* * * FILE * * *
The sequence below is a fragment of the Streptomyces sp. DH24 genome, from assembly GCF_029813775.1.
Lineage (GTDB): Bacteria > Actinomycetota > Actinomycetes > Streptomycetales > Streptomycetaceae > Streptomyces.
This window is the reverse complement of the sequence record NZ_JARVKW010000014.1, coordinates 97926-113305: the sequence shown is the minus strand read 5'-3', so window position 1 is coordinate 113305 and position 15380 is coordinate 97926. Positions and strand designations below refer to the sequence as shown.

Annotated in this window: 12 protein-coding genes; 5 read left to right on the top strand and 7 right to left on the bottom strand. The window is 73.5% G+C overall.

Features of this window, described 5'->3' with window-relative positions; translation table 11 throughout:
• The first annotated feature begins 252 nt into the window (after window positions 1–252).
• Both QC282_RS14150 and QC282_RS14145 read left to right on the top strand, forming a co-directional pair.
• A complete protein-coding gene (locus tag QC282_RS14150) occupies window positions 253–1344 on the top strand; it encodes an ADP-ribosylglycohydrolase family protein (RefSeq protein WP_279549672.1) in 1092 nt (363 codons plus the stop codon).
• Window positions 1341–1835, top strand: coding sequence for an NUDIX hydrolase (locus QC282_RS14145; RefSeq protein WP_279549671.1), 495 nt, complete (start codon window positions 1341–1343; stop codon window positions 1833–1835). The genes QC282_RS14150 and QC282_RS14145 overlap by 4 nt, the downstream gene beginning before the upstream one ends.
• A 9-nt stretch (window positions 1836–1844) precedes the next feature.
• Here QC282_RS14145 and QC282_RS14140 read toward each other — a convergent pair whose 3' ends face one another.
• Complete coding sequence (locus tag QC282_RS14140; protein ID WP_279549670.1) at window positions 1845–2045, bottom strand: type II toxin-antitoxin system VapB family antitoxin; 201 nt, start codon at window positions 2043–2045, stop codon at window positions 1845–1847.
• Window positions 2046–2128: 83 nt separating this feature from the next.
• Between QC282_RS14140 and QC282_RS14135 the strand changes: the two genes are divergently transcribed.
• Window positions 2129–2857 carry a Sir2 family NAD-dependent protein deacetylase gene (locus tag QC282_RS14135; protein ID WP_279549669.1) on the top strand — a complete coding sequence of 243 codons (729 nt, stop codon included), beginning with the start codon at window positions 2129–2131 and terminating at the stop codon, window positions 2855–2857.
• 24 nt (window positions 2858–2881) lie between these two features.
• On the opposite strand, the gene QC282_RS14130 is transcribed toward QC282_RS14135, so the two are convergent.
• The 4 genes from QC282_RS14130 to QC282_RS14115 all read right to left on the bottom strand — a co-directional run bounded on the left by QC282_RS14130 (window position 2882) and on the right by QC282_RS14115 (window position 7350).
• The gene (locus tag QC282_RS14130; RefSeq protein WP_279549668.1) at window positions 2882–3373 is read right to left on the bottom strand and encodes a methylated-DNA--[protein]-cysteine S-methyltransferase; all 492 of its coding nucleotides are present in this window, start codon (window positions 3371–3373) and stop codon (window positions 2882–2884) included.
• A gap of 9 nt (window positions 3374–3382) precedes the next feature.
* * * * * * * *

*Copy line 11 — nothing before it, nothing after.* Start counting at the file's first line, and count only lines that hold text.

• Here QC282_RS14145 and QC282_RS14140 read toward each other — a convergent pair whose 3' ends face one another.